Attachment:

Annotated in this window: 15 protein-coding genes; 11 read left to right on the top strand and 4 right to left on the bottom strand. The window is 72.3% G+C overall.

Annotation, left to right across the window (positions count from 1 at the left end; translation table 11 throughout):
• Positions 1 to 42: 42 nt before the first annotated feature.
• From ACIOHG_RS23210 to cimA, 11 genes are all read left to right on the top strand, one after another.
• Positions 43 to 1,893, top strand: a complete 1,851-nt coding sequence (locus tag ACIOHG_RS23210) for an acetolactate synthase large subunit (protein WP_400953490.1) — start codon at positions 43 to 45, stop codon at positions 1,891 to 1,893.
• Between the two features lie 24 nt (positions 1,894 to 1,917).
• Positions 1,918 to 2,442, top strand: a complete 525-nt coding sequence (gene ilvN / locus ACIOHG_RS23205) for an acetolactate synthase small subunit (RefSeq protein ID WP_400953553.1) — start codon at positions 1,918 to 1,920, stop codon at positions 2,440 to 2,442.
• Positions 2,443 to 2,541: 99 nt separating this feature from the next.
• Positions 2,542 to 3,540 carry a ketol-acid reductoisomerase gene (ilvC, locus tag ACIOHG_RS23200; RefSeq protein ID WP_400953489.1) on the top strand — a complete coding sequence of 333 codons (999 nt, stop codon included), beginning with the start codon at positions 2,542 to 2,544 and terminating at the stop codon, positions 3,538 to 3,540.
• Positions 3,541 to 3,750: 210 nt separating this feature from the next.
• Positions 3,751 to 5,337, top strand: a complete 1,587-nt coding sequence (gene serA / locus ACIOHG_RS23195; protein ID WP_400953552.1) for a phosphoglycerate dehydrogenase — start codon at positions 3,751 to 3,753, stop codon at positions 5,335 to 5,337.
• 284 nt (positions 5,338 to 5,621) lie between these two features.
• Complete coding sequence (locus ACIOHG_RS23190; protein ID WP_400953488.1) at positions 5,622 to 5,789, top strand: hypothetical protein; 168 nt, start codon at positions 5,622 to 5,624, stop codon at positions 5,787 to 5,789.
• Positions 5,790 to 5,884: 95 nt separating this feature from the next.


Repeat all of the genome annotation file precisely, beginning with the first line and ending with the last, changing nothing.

Annotated in this window: 15 protein-coding genes; 11 read left to right on the top strand and 4 right to left on the bottom strand. The window is 72.3% G+C overall.

Annotation, left to right across the window (positions count from 1 at the left end; translation table 11 throughout):
• Positions 1 to 42: 42 nt before the first annotated feature.
• From ACIOHG_RS23210 to cimA, 11 genes are all read left to right on the top strand, one after another.
• Positions 43 to 1,893, top strand: a complete 1,851-nt coding sequence (locus tag ACIOHG_RS23210) for an acetolactate synthase large subunit (protein WP_400953490.1) — start codon at positions 43 to 45, stop codon at positions 1,891 to 1,893.
• Between the two features lie 24 nt (positions 1,894 to 1,917).
• Positions 1,918 to 2,442, top strand: a complete 525-nt coding sequence (gene ilvN / locus ACIOHG_RS23205) for an acetolactate synthase small subunit (RefSeq protein ID WP_400953553.1) — start codon at positions 1,918 to 1,920, stop codon at positions 2,440 to 2,442.
• Positions 2,443 to 2,541: 99 nt separating this feature from the next.
• Positions 2,542 to 3,540 carry a ketol-acid reductoisomerase gene (ilvC, locus tag ACIOHG_RS23200; RefSeq protein ID WP_400953489.1) on the top strand — a complete coding sequence of 333 codons (999 nt, stop codon included), beginning with the start codon at positions 2,542 to 2,544 and terminating at the stop codon, positions 3,538 to 3,540.
• Positions 3,541 to 3,750: 210 nt separating this feature from the next.
• Positions 3,751 to 5,337, top strand: a complete 1,587-nt coding sequence (gene serA / locus ACIOHG_RS23195; protein ID WP_400953552.1) for a phosphoglycerate dehydrogenase — start codon at positions 3,751 to 3,753, stop codon at positions 5,335 to 5,337.
• 284 nt (positions 5,338 to 5,621) lie between these two features.
• Complete coding sequence (locus ACIOHG_RS23190; protein ID WP_400953488.1) at positions 5,622 to 5,789, top strand: hypothetical protein; 168 nt, start codon at positions 5,622 to 5,624, stop codon at positions 5,787 to 5,789.
• Positions 5,790 to 5,884: 95 nt separating this feature from the next.